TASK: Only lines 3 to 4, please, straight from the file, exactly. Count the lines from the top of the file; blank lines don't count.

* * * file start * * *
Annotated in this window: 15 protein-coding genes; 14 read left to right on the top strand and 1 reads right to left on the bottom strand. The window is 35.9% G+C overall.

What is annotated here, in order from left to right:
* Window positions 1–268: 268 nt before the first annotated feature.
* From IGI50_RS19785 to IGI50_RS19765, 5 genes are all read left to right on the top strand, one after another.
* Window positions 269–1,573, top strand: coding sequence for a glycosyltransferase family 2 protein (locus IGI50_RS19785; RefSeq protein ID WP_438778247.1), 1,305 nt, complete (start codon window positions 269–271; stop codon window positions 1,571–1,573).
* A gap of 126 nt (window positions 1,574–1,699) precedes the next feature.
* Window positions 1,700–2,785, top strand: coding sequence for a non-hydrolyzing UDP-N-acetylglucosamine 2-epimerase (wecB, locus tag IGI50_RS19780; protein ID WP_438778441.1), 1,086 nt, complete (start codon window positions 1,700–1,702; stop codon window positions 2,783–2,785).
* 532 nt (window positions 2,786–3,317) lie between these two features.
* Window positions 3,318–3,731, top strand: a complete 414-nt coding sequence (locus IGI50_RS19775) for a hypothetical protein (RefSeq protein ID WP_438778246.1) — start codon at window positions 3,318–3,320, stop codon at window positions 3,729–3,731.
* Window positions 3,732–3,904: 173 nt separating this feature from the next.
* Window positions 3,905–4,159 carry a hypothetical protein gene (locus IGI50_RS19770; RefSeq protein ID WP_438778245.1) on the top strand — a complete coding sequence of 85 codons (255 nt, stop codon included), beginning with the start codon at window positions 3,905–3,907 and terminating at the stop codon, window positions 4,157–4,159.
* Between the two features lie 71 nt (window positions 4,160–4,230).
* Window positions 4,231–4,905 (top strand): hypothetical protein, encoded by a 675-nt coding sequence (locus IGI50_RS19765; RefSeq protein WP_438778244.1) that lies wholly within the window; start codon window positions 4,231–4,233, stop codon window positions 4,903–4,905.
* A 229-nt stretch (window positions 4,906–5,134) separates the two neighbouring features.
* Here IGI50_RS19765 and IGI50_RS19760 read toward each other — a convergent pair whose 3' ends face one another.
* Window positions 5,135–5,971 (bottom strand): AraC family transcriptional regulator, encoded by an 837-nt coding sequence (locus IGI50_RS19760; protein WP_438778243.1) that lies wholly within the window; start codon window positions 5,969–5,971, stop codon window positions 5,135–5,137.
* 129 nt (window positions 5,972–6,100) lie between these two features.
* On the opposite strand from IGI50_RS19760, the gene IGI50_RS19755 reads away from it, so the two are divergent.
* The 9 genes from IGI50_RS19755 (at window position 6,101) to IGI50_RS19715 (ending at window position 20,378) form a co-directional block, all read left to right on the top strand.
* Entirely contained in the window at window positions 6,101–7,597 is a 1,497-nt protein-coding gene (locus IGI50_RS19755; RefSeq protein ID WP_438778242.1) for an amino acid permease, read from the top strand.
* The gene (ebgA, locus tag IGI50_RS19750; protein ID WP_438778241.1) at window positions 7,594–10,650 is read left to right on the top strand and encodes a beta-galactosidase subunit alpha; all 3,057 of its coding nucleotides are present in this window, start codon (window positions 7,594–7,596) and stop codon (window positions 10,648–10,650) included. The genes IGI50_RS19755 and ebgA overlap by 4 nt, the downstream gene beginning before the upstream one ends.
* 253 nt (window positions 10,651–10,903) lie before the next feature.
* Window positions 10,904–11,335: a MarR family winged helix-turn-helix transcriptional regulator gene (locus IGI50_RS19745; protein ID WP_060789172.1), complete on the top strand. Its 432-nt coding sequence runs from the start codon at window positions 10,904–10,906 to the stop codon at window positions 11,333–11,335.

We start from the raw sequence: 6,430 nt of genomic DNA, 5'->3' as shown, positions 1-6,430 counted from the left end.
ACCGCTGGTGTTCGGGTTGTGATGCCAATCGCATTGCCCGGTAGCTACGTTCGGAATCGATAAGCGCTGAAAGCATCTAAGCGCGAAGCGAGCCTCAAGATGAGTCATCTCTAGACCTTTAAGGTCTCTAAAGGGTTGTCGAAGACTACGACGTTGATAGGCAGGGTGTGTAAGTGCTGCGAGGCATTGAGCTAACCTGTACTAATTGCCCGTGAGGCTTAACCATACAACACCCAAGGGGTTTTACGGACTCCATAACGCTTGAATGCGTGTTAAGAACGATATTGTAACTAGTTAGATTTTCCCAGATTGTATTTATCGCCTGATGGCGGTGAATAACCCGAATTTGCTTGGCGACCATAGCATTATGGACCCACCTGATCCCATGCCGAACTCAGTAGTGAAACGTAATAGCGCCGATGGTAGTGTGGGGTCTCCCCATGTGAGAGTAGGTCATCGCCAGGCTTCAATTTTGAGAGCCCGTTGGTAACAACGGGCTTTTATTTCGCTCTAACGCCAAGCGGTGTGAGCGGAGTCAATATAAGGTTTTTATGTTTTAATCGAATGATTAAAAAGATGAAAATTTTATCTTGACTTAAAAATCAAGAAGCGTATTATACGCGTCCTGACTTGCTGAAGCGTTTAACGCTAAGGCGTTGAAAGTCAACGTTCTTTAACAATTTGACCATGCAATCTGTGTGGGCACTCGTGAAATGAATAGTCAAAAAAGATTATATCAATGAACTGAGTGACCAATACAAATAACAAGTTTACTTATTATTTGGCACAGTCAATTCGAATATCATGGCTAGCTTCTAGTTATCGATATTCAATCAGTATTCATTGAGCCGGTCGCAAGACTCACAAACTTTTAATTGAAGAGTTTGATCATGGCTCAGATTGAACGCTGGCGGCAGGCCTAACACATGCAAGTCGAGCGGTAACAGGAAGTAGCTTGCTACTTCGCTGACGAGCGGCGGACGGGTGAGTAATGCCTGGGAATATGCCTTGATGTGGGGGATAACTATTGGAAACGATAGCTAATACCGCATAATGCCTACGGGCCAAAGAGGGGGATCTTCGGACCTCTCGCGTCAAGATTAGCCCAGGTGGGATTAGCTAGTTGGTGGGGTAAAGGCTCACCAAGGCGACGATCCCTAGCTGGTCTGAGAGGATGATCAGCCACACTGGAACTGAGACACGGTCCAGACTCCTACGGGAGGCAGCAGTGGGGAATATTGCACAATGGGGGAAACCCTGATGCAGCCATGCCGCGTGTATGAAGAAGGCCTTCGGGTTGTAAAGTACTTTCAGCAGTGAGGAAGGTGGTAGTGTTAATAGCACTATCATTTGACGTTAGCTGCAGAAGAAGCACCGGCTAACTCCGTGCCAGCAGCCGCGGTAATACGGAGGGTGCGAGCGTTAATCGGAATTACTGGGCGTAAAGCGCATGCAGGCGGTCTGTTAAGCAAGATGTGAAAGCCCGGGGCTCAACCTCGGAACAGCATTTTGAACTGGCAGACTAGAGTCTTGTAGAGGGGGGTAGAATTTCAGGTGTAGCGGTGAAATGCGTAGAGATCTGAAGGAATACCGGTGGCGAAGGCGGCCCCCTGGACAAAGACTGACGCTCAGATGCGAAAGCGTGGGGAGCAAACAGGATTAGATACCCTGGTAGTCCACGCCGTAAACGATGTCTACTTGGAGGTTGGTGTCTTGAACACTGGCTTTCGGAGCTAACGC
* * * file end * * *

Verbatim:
* Window positions 1–268: 268 nt before the first annotated feature.
* From IGI50_RS19785 to IGI50_RS19765, 5 genes are all read left to right on the top strand, one after another.